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Daughter about to drop out of uni

(53 Posts)
scorpio57 Thu 04-Oct-12 23:03:59

My daughter is a bit of a quiet soul and has just started at Manchester Uni. She's coping with the course but is finding life so difficult in the halls that she's now talking of leaving. She's in a "flat" with three others and whilst the two boys are OK, the girl in the room next door is proving to be a nightmare. She has lots of friends over every night and the noise they make is totally unreasonable in my opinion. It's now 11pm and my daughter has just phoned. The noise from the next room is clearly audible even over the telephone and my daughter is in tears as she has an important presentation to give tomorrow. She says she's been unable to study and unable to sleep for days as the noise goes on into the early hours. She's complained to the halls of residence but they've done nothing.
Any advice on how to handle this one?

Tryingtothinkofnewsnazzyname Thu 11-Oct-12 22:18:03

Betelgeuse I'm afraid to say I would be surprised if an extension was granted due to claiming sleeplessness and noise in halls affected her work. It would probably need more than a log from her; I would expect her to be asked for independent evidence that the noise was a significant problem, otherwise lots of people would just be able to make this claim and get extensions. The best tack is to work on getting into different accommodation. The upside is that early pieces of work are not likely to be formally assessed and if they are will probably have a low weighting compared to later work, so if she doesn't do as well as hoped for it won't have much impact in the long run.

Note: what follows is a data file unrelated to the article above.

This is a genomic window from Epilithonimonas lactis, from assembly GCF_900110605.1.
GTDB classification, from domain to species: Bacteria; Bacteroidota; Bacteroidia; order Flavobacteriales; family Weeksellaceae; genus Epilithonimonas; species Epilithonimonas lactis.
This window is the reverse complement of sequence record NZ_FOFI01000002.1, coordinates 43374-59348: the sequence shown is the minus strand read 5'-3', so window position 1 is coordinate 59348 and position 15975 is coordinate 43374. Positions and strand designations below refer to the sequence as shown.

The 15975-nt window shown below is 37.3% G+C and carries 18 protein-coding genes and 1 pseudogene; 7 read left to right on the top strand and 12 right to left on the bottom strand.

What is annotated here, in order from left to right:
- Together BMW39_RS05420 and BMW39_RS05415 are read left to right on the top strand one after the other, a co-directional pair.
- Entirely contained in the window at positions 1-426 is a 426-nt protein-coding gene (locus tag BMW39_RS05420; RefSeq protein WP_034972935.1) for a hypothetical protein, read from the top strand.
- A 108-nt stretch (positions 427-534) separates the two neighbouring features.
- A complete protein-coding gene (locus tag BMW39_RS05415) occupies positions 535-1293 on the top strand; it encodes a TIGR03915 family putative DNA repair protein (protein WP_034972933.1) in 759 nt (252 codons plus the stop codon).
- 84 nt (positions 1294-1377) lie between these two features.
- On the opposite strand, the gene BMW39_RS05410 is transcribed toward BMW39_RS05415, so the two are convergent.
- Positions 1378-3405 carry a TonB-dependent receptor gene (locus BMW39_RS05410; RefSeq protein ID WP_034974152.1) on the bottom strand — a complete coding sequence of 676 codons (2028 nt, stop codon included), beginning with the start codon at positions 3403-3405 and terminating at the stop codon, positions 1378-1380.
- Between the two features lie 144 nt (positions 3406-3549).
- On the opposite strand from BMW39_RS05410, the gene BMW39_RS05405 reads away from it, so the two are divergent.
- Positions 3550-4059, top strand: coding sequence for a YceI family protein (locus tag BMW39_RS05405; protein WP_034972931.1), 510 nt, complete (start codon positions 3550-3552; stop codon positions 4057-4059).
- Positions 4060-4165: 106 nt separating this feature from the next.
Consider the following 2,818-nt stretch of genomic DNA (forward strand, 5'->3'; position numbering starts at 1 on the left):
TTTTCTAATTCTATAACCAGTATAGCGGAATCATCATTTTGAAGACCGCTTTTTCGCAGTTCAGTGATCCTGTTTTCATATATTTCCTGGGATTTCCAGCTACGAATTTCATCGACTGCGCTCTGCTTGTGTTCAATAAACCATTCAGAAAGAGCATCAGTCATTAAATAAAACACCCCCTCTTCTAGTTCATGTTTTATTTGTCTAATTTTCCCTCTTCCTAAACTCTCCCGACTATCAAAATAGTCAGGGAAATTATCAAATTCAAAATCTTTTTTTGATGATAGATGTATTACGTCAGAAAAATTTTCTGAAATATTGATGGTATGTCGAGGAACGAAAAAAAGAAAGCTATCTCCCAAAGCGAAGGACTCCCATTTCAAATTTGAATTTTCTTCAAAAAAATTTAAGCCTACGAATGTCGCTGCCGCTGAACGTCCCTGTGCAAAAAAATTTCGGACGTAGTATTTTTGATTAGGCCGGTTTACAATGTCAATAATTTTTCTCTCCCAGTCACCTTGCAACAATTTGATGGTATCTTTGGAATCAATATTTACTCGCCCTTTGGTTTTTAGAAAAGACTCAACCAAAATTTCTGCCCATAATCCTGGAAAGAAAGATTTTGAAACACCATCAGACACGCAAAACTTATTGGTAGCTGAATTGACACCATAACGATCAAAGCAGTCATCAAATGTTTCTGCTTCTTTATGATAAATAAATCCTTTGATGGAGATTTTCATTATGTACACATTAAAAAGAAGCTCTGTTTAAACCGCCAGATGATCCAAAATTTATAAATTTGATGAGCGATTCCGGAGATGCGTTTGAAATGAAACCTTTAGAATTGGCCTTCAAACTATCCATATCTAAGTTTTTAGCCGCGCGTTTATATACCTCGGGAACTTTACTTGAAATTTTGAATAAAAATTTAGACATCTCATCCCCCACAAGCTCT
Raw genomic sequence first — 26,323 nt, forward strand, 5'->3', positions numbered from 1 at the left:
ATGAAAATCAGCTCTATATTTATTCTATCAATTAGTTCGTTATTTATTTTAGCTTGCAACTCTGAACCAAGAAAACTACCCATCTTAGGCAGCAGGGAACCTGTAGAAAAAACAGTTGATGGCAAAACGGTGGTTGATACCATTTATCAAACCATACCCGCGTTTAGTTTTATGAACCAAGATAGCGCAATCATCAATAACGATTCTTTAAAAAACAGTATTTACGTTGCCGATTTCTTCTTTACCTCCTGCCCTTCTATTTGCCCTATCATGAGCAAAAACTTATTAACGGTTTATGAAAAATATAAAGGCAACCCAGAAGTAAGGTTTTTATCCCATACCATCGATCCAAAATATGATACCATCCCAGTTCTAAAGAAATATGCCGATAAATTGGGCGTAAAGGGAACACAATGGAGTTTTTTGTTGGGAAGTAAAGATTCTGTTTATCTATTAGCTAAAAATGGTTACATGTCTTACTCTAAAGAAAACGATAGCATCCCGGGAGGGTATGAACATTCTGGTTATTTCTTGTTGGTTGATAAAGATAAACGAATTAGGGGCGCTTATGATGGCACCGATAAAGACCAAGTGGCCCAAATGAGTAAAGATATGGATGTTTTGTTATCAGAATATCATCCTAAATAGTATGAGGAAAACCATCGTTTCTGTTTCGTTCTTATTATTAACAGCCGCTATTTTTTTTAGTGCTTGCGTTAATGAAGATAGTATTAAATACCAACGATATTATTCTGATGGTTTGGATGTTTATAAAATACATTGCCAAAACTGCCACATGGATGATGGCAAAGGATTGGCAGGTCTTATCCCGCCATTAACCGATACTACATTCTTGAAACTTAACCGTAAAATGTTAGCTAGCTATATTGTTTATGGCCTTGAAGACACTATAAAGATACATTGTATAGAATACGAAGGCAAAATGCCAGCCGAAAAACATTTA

socharlotte Tue 13-Nov-12 11:29:08

Poor love, how are things now Scorpio?

fabulousathome Mon 19-Nov-12 18:04:36

Has she tried phoning or emailing Nightline? They are a student run (national) helpline that give informal counselling as well as practical suggestions (which hospital has an A & E for example). I know they have one at Manchester Uni as DS1 volunteered there and eventually trained others as volunteers.

Might be good as it's informal and won't involve going to the formal Uni counselling services.

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